persuaded, that they will never fail to support and improve, to the utmost of their Power, the true Interests
of the House of Commons; and therefore cannot doubt
but that the House of Commons will be as ready to comply with the Lords in this, or any other Instances, where
they shall be so well founded, as they take themselves to
be, in the Matter now in Question.
Resolved, That this House will, upon Thursday Morning next, at Eleven a-Clock, take the Report of the said
Conference into Consideration.
A Petition of several Burgesses and Freemen of the
Borough of Chippenham in the County of Wilis was
read; setting forth, That Thomas Talmash, Esquire, was
on the Fourteenth Dec. 1691, duly elected a Burgess there
by the Majority of qualified Voters; notwithstanding
which Sir Baz. Firebrass, after several undue Practices,
hath procured a Return of himself by the Bailiff: And
praying the Consideration and Examination of the House
in the Premises.
Ordered, That it be referred to the Consideration of
the Committee of Privileges and Elections: Who are
to examine the Matter of the said Petition; and to report
the same, with their Opinions therein, to the House.
Resolved, That this House will, To-morrow Morning at Ten a Clock, resolve itself into a Committee of
the whole House, to consider further of the Supplies to
be granted to their Majesties for the carrying on a
vigorous War against France.
East India Company.
The House being informed, That the Committee of
the East India Company attended, according to Order;
They were called in; and, at the Bar, they did deliver
in a Paper of the Names of the Persons they proposed
to be Security, and the Sums for which each Person
would be Security: Many of which Persons attended also.
Which Paper was read, the Committee standing at
the Bar; and is as followeth; viz.
The 28th December 1691.
The Adventurers of the East India Company, in a
General Court assembled, do humbly present to this honourable House the Persons hereunder named, being
Adventurers, to be Security, according to the Sums annexed to their Names, That the Stock and Estate they
now have shall be made good Seven hundred and Fortyfour thousand Pounds, all Debts paid.
And they do farther humbly propose to give Security
for what Sum their Accompts given in to this honourable House make out more than the said Sum of Seven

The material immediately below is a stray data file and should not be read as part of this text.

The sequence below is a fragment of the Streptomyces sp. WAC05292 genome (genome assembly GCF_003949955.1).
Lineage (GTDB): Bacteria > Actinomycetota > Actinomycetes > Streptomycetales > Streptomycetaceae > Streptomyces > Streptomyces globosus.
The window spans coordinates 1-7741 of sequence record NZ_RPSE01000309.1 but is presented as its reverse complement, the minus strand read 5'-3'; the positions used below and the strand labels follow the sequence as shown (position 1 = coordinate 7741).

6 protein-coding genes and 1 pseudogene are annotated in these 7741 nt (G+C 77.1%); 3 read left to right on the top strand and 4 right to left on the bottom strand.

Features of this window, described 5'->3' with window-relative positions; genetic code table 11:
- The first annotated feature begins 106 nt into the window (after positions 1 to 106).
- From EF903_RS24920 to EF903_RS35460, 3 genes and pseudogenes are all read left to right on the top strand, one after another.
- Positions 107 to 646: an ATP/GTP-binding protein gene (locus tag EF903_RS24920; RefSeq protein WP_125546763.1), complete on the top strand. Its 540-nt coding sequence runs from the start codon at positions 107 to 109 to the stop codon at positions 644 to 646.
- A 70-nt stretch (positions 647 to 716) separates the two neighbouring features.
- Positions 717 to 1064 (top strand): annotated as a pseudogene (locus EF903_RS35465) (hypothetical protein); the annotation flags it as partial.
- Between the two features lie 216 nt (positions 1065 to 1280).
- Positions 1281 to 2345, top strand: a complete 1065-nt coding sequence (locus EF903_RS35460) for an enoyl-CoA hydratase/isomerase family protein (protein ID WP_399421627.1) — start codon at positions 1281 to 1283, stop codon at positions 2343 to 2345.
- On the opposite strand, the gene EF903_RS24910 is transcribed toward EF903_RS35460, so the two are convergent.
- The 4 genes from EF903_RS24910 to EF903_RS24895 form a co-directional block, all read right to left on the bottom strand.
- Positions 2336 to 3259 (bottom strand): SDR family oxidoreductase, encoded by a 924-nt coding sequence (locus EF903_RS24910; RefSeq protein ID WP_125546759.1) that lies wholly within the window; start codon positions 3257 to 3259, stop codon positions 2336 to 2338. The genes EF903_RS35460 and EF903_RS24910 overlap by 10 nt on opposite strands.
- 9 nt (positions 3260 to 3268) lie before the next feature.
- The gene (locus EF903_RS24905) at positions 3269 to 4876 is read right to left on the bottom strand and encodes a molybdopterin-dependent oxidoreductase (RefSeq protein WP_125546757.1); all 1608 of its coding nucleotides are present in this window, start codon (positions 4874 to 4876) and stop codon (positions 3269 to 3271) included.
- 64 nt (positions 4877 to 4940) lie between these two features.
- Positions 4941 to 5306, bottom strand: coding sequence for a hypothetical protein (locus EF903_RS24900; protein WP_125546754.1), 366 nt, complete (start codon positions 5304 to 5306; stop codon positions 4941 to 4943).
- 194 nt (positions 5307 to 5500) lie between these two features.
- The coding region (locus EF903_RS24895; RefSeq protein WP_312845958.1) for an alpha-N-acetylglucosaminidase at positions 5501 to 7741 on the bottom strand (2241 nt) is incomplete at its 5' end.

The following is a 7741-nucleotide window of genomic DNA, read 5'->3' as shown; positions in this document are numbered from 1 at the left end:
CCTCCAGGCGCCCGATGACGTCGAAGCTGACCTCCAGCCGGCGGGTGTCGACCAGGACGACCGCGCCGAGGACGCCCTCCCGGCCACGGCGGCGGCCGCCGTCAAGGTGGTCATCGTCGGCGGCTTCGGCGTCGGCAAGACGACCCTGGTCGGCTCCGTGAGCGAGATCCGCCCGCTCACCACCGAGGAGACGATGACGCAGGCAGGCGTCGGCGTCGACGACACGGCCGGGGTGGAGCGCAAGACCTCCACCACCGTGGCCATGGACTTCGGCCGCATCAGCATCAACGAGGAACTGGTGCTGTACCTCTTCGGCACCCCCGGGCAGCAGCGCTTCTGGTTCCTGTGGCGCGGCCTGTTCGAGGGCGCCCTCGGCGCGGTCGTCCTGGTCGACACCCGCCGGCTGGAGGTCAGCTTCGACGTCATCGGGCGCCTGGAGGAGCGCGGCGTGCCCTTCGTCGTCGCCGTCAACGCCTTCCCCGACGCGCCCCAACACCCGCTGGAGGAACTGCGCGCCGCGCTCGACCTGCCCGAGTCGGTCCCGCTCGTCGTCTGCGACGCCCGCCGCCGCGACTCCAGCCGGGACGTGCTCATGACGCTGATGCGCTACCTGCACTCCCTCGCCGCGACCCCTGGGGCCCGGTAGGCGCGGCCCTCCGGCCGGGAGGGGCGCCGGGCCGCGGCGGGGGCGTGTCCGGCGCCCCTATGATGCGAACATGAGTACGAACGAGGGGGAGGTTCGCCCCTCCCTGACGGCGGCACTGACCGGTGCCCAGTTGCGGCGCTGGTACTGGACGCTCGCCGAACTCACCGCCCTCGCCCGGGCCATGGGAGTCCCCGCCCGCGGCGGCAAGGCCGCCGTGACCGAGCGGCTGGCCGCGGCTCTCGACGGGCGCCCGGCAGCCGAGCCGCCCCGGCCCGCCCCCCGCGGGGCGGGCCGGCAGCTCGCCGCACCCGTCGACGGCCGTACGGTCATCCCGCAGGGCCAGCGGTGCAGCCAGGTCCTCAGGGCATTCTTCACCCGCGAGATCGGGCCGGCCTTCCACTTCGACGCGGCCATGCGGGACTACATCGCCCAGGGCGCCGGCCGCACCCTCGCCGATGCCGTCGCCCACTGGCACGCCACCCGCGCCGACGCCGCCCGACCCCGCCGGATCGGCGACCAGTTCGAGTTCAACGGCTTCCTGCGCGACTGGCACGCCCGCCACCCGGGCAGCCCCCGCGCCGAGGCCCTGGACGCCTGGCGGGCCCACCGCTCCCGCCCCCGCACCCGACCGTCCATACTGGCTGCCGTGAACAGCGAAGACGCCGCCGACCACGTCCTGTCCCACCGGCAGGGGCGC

hundred Forty-four thousand Pounds, if required thereunto by this honourable House.
|Sir Joseph Herne
|Sir Thomas Cooke
|Earl of Berkley
|Sir Benj. Bathurst
|Geo. Boun, Esquire
|Mr. Thom. Boone
|Sir Josiah Child
|Josia Child, Esquire
|Mr. John Cook of Hackny
|Mr. John Cook, Austin Fryers
|Sir Sam. Dashwood
|Mr. John Dubois
|Mr. John Goodiere
|Mr. Fra. Gosfright
|R. Hutchinson, Esquire
|R. Hutchinson, jun. Esquire
|Frederick Herne, Esquire
|Sir Wm. Langhorne
|Sir John Moore
|Mr. Nath. Mountny
|Mr. Ralph Marshall
|Sir Tho. Rawlinson
|Nathan Tench, Esquire
|Fran. Tyssen, Esquire
|Mr. Jam. Wallis
|Sir Hum. Edwyn
|Colonel John Perry
|Sir Jerem. Sambrook
|Sir Tho. Chambers
|Tho. Chambers, Esquire
|Mad. Eliz. Howland
|Sir John Chardin
|Sir Edw. Borwerie
|Mr. John Sewell
|Mr. John Holland
|Mr. Rich. Mountny
|Sir Sam. Etheredie
|Mr. Dan. Cawston
|Mr. Alvaro de Costo
|Mr. Richard Goodall
|Mr. Richard Chowne
|Mr. John Smith
|Mr. Row. Answorth
|Mr. Samuel Angley
|Mr. Rob. Marshall
|Mr. John Carter
|Mr. Sam. Cudworth
|Mr. Rich. Acton
|Wm. Hewer, Esquire
|Mr. Tho. Canham
|Mr. John Sweetaple
|Mr. Wm. Delawood
|Mr. Paul Dominique
|Sir James Ward
|Sir Thom. Davoll
|Edward Rudge, Esquire
|Mr. Rob. Blackborn
|Mr. Robert Wittingham
|Nath. Herne, Esquire
|Mr. Hen. Wheatly
|Mr. Peter Hudson
|Pit'er and P' Henriques
|Mr. John English
|Mr. Thom. Lewes
|Sir John Lethieulier
|Sir Wm. Hedges
|Mr. John Cater
|Mr. Edm. Bury
|Mr. Edm. Portmans
|Mr. Isaac Houblon
|Mr. James Lapey
|Wm. Desboverie, Esquire
|Mr. And. Willaw
|Mr. Mau. Hunt
|Edward Progers, Esquire
|Mr. Lawr. Renaut
|Mr. John Paige
|Mr. Josiah Lawton
|Mr. Tho. Turner
|Captain Valent. Pine
|Richard Alie, Esquire
Signed, in the Name of the
R. Blackborne, Secret.
And then they withdrew.
Resolved, That this House will, upon Saturday Morning next, at Ten a Clock, take into further Consideration
the said Answer, and Proposals given by the Committee
of the East India Company.
Ordered, That all Committees be adjourned.
And then the House adjourned till To-morrow
Morning, Eight of the Clock.